Document Detail


Intravenous streptokinase. A reappraisal of its therapeutic use in acute myocardial infarction.
MedLine Citation:
PMID:  2191849     Owner:  NLM     Status:  MEDLINE    
Abstract/OtherAbstract:
Streptokinase, the first of the thrombolytic agents to be used in acute myocardial infarction, has now been administered to many thousands of patients with this condition. Since early intervention and accessibility of care is paramount in these patients, intravenous infusion of streptokinase has largely replaced intracoronary use. Results of major trials (GISSI, ISIS-2 and ISAM) comparing streptokinase with standard treatment in more than 30,000 patients prove convincingly that intravenous streptokinase increases patient survival after myocardial infarction. The largest trial, ISIS-2, demonstrated a 23% reduction in 5-week vascular mortality after streptokinase use. The greatest benefits occur where streptokinase infusion is initiated early after symptom onset, although late benefit has been observed in patients treated up to 24 hours after pain onset. Importantly, mortality is further decreased by combining streptokinase with aspirin, as shown by a 53% reduction in mortality using the combination in the ISIS-2 trial. Mortality has also been reduced in trials investigating the use of the thrombolytic agents rt-PA and anistreplase. Streptokinase and rt-PA produced similar reductions in mortality in the recent GISSI-2 and International t-PA/Streptokinase Mortality trials, findings which may be further clarified by ongoing comparative trials such as ISIS-3. Reperfusion of about 50 to 60% of occluded coronary arteries occurs with intravenous streptokinase, and left ventricular function is improved. Direct comparisons with rt-PA show a superior effect for the newer agent on early reperfusion, but a similar ability to salvage myocardial function. The complexities of the relationship between reperfusion, left ventricular function and mortality constitute an area of considerable clinical interest requiring further study to clearly differentiate between the drugs available to the physician. The most common adverse events observed during intravenous streptokinase infusion are bleeding complications. An incidence of 3.6% for minor bleeding and 0.4% for major haemorrhage (requiring transfusion) is derived from the combined results of the GISSI and ISIS-2 studies. Bleeding does not appear to be more frequent or severe with intravenous streptokinase than with the more fibrin-selective agent, rt-PA. While the risk to benefit ratio of sequential heparin following streptokinase therapy remains equivocal, the adjuvant use of aspirin confers a clinical advantage over streptokinase alone. In conclusion, streptokinase has now been proven to reduce mortality in patients with acute myocardial infarction, with an acceptable risk of bleeding complications. Given the substantial data that have now accumulated with extensive clinical experience, intravenous streptokinase should be considered a first-line agent in suitable patients.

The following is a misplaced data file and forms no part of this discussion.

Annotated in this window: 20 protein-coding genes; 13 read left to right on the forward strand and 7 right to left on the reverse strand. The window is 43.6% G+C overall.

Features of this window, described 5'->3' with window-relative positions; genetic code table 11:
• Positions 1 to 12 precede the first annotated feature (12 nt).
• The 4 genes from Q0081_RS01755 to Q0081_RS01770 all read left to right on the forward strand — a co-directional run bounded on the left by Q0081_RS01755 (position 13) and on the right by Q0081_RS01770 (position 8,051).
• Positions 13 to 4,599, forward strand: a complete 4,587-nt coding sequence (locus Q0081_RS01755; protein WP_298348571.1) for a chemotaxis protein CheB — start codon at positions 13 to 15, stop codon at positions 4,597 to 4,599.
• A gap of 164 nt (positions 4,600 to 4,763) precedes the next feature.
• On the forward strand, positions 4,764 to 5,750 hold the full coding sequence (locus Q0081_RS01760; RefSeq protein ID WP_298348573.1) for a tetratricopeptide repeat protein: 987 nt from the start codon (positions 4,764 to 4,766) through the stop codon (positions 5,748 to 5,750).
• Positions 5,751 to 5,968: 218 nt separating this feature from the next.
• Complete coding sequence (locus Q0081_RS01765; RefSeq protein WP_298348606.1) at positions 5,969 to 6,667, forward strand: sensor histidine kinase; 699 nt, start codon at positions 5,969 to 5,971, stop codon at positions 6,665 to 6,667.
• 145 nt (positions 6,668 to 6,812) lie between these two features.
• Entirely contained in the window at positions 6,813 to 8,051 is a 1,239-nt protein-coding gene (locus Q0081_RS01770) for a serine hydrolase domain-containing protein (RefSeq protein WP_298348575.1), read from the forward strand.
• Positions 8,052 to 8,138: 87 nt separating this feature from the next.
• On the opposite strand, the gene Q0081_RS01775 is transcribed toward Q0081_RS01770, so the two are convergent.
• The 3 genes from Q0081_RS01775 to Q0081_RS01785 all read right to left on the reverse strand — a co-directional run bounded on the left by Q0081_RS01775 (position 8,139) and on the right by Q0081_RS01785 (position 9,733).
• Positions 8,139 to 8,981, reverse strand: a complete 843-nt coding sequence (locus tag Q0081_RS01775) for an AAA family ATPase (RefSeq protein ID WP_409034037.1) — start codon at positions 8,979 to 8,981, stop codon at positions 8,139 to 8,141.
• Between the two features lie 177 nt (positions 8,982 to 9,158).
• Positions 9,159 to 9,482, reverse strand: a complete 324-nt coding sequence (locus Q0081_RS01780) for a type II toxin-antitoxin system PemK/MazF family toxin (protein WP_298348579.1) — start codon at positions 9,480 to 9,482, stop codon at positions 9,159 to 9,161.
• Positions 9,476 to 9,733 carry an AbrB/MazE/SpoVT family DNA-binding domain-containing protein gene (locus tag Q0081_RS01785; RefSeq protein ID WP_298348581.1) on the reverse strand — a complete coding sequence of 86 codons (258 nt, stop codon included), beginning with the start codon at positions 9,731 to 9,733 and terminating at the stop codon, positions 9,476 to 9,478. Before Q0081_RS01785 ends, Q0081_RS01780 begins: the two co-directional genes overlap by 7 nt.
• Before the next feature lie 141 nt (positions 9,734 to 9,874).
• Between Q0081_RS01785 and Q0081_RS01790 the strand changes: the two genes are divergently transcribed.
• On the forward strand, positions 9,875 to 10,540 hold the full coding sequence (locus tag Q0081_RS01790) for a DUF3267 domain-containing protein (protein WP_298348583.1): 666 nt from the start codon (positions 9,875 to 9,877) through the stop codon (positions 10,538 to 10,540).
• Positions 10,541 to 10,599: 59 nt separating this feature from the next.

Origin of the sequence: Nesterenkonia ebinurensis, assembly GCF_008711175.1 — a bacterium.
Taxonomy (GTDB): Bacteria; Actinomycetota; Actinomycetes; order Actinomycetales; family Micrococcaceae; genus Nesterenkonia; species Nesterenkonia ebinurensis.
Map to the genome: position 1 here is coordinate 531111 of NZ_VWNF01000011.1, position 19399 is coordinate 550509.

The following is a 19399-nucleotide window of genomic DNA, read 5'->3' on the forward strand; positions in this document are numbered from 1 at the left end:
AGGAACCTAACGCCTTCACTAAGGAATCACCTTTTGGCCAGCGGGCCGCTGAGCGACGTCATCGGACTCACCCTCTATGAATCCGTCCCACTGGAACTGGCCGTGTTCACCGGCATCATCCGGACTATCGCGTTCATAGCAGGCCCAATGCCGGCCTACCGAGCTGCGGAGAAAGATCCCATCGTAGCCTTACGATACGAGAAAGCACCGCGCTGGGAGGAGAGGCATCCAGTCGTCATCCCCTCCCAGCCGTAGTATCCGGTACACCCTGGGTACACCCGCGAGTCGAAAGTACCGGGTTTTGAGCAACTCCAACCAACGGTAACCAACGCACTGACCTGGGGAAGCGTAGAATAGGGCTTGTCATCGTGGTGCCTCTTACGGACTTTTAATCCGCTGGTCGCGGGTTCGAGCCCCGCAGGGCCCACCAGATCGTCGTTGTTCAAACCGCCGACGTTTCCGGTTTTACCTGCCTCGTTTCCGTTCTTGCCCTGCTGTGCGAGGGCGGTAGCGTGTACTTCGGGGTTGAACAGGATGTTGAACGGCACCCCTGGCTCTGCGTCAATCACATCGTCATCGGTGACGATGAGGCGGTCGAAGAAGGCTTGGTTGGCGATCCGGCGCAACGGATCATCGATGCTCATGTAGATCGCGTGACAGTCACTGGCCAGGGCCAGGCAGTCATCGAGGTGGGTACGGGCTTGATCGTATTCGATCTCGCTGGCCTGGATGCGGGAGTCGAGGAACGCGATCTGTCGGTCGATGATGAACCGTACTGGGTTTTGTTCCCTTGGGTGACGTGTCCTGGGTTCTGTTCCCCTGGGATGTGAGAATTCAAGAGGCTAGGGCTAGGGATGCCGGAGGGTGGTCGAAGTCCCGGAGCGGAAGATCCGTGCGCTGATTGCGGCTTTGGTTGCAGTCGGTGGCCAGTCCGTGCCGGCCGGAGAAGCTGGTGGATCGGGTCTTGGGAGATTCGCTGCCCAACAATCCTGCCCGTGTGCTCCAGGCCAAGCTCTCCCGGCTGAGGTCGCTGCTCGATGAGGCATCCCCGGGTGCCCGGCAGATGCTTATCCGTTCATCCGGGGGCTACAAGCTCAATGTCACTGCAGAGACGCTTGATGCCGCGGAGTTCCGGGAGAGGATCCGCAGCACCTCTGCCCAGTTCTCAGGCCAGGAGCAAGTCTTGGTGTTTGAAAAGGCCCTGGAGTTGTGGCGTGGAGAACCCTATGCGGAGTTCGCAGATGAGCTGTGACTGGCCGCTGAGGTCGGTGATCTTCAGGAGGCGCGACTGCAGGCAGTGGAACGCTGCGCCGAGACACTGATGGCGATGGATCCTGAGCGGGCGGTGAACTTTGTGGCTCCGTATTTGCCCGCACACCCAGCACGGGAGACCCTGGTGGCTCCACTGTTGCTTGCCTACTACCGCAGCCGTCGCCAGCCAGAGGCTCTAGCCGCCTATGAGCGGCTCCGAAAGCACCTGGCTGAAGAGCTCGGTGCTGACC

Authors:
K L Goa; J M Henwood; J F Stolz; M S Langley; S P Clissold
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Publication Detail:
Type:  Journal Article; Review    
Journal Detail:
Title:  Drugs     Volume:  39     ISSN:  0012-6667     ISO Abbreviation:  Drugs     Publication Date:  1990 May 
Date Detail:
Created Date:  1990-07-20     Completed Date:  1990-07-20     Revised Date:  2004-11-17    
Medline Journal Info:
Nlm Unique ID:  7600076     Medline TA:  Drugs     Country:  UNITED STATES    
Other Details:
Languages:  eng     Pagination:  693-719     Citation Subset:  IM    
Affiliation:
ADIS Drug Information Services, Auckland, New Zealand.
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MeSH Terms
Descriptor/Qualifier:
Fibrinolysis / drug effects
Humans
Infusions, Intravenous
Myocardial Infarction / drug therapy*
Streptokinase / administration & dosage,  adverse effects,  therapeutic use*
Chemical
Reg. No./Substance:
EC 3.4.-/Streptokinase

From MEDLINE®/PubMed®, a database of the U.S. National Library of Medicine


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